Meanwhile, the new layout at the intersection of Main and Depot streets seems to be working so well that it's tempting to wonder what all the handwringing that preceded it was about. That would however, dismiss too lightly the very real issues, risks and sacrifices that were undertaken by those charged with bringing the new configuration into being and those businesses which had to endure a summer's worth of construction and inconvenience. But now that it's more or less done, with construction close to winding down for the winter, it's possible to get a clearer view on how the new traffic rotary will not only improve the flow of vehicles through the main intersection of town, but open up - transform may (or may not be) too strong a term - the downtown to become a lot more visually attractive than it used to be.
First though, the traffic. We'll get our first real test of how well the twin roundabouts will perform this week when what we all hope will be the usual number of holiday visitors show up to shop and have fun around the Northshire. If the traffic flows smoothly without those awful long back-ups down Depot and Main streets, then it will be cause for celebration. Or
The more interesting aspect to the rotary is how it opens up the whole area. Gone are those dreary-looking telephone poles and the uninspired feel of the intersection. In its place has come something that is at once more contemporary and stylish, which shows off the New England feeling of the vicinity.
The implication of that is the town could leverage this change to become a locale that generates "buzz." It's indefinable, but you know it when you see it, read or hear about it. It's what the town had going for it through much of the 1980s and 90s when the retailing scene bloomed and Manchester became someplace cool to go to.
Somehow, and there are no shortage of theories as to why, that faded over the past 10 years. And simply replicating the formula from a quarter-century ago won't bring that back - and many would probably say that's fine. But a change-over like making the town's main intersection known for visual attractiveness and traffic efficiency, combined with other amenities like town wi-fi, park benches, a new Park House at the Rec Park, a new chamber of commerce visitor center - could be a spur to more development and more economic growth, not only of the consumer variety but in businesses involved in value-added goods and services.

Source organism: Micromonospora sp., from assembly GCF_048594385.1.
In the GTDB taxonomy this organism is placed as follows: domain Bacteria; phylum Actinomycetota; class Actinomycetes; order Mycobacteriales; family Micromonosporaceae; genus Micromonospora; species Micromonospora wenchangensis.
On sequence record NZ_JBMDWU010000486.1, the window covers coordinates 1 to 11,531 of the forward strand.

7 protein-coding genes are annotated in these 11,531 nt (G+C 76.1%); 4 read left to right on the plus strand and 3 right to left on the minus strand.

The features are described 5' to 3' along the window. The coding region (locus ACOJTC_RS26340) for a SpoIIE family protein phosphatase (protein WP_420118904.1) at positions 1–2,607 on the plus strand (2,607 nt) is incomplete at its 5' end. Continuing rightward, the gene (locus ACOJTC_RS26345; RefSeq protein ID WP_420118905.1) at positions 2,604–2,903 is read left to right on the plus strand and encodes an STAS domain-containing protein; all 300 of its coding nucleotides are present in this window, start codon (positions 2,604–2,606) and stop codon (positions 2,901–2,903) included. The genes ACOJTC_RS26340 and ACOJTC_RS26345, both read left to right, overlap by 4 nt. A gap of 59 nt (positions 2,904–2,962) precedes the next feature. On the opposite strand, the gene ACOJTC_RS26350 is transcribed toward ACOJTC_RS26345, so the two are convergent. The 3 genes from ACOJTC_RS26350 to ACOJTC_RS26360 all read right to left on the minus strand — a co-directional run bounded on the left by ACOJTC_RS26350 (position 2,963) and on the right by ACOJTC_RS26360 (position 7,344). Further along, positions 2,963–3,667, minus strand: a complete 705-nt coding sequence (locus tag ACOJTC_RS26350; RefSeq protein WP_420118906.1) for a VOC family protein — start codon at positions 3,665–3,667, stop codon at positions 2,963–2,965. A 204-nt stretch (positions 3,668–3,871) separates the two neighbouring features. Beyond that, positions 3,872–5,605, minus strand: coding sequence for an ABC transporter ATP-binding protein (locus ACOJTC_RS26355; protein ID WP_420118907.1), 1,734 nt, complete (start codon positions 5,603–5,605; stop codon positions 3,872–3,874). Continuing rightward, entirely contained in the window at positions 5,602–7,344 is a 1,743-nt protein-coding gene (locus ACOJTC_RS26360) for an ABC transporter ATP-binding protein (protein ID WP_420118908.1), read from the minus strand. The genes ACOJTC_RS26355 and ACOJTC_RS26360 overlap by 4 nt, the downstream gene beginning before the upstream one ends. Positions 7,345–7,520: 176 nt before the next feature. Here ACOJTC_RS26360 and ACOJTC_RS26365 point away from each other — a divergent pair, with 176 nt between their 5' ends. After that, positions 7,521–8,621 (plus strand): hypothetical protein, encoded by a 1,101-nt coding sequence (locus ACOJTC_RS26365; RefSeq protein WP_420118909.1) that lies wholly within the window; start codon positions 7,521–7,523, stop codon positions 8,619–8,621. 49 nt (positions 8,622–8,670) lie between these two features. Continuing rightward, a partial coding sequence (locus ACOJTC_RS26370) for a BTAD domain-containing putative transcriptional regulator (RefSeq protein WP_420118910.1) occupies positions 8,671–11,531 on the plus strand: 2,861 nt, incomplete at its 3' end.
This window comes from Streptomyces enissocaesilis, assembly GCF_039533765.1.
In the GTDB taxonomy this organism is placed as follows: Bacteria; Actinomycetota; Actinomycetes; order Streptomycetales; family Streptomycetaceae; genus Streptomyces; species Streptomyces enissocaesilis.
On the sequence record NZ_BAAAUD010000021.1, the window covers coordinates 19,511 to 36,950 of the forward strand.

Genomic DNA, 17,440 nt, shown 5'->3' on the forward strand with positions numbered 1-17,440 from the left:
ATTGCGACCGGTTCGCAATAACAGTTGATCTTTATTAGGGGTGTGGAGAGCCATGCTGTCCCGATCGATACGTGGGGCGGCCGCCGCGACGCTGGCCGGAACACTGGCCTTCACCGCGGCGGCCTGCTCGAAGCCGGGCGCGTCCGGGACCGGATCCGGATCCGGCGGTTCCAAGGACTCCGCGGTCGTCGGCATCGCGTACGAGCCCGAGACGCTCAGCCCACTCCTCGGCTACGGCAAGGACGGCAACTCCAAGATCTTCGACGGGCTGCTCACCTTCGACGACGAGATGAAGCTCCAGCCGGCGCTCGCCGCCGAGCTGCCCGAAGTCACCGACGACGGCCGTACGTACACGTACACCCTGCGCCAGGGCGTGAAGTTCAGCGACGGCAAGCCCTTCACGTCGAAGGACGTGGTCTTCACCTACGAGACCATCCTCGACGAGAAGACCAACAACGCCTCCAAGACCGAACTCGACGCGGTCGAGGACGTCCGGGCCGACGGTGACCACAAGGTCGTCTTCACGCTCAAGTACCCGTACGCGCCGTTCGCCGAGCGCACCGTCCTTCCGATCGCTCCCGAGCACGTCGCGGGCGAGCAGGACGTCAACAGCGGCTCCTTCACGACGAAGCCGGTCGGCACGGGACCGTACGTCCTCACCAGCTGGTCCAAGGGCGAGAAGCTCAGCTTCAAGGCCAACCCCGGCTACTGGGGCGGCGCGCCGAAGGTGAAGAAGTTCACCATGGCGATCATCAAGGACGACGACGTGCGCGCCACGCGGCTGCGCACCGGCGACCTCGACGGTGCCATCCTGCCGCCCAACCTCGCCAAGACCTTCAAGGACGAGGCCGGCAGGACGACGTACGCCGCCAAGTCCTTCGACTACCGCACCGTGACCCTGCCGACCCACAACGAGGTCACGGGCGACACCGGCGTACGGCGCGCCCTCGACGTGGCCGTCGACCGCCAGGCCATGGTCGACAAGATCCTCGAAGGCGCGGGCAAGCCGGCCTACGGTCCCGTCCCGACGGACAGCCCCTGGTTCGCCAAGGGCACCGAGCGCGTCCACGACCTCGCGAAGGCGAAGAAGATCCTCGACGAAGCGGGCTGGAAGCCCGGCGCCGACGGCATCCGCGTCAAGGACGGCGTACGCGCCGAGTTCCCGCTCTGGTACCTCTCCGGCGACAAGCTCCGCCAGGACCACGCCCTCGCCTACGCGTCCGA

It's interesting to study why some communities rise and fall. One which is clearly on the rise and full of "buzz" right now is Saratoga, N.Y. There, a large hi-tech center is helping push money through the neighborhood, but there's more to the equation than that. Rather, there seems to have been an outbreak of pro-active visionary fever that has seen a once-fading area that had enjoyed better days revive into something with - well, "buzz." There's no reason that couldn't happen here too.
That may be placing a lot on a traffic rotary that was meant to simply get cars through downtown more easily, but everything starts somewhere. Finally, congratulations are certainly in order to all the individuals and organizations that played important roles in bringing the Roundabout to fruition. From the first conversations among town leaders more than 20 years ago, through the TIC - Transportation Initiative Committee, led by Ron Mancini - to the efforts to secure federal funding by the last three town managers and groupings of select board members, all played significant roles.
The present leadership of John O'Keefe and Lee Krohn and the present Selectboard, and last but hardly least, Schultz Construction Corp., which has built the project with a lot of sensitivity to helping the town survive the changeover with as little impact as possible - all deserve a lot of credit for making a complex undertaking like this move from the drawing board to reality. It's not simple, and there were a lot of moving parts, any one of which could have really gummed things up if it had gone wrong.
We hear a lot about infrastructure and how as a nation, America isn't investing in some of its physical backbone like roadways, sewer lines, transportation and electrical transmission lines to compete in the 21st century. While the Roundabout is hardly in the same league - even though it seemed like a big fish for us to swallow - it shows that we can still do this. Now all we have to do is figure out to do it a little faster.